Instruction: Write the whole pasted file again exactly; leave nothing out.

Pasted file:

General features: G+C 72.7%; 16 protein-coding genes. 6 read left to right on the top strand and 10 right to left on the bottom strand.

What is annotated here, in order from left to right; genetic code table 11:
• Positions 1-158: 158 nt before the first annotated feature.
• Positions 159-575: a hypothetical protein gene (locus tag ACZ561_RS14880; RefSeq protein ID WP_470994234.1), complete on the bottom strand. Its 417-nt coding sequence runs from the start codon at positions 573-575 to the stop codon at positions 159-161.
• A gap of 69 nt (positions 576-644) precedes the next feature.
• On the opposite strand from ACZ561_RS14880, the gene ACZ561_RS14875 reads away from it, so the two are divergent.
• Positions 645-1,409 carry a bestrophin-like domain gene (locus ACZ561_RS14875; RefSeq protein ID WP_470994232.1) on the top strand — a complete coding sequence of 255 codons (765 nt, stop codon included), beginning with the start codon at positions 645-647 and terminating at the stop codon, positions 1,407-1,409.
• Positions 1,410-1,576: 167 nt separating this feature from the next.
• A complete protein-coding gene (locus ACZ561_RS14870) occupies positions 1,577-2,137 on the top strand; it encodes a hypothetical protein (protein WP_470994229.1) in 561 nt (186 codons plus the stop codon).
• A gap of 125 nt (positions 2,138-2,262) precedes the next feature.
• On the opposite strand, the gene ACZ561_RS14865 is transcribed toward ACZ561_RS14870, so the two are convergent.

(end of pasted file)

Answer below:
General features: G+C 72.7%; 16 protein-coding genes. 6 read left to right on the top strand and 10 right to left on the bottom strand.

What is annotated here, in order from left to right; genetic code table 11:
• Positions 1-158: 158 nt before the first annotated feature.
• Positions 159-575: a hypothetical protein gene (locus tag ACZ561_RS14880; RefSeq protein ID WP_470994234.1), complete on the bottom strand. Its 417-nt coding sequence runs from the start codon at positions 573-575 to the stop codon at positions 159-161.
• A gap of 69 nt (positions 576-644) precedes the next feature.
• On the opposite strand from ACZ561_RS14880, the gene ACZ561_RS14875 reads away from it, so the two are divergent.
• Positions 645-1,409 carry a bestrophin-like domain gene (locus ACZ561_RS14875; RefSeq protein ID WP_470994232.1) on the top strand — a complete coding sequence of 255 codons (765 nt, stop codon included), beginning with the start codon at positions 645-647 and terminating at the stop codon, positions 1,407-1,409.
• Positions 1,410-1,576: 167 nt separating this feature from the next.
• A complete protein-coding gene (locus ACZ561_RS14870) occupies positions 1,577-2,137 on the top strand; it encodes a hypothetical protein (protein WP_470994229.1) in 561 nt (186 codons plus the stop codon).
• A gap of 125 nt (positions 2,138-2,262) precedes the next feature.
• On the opposite strand, the gene ACZ561_RS14865 is transcribed toward ACZ561_RS14870, so the two are convergent.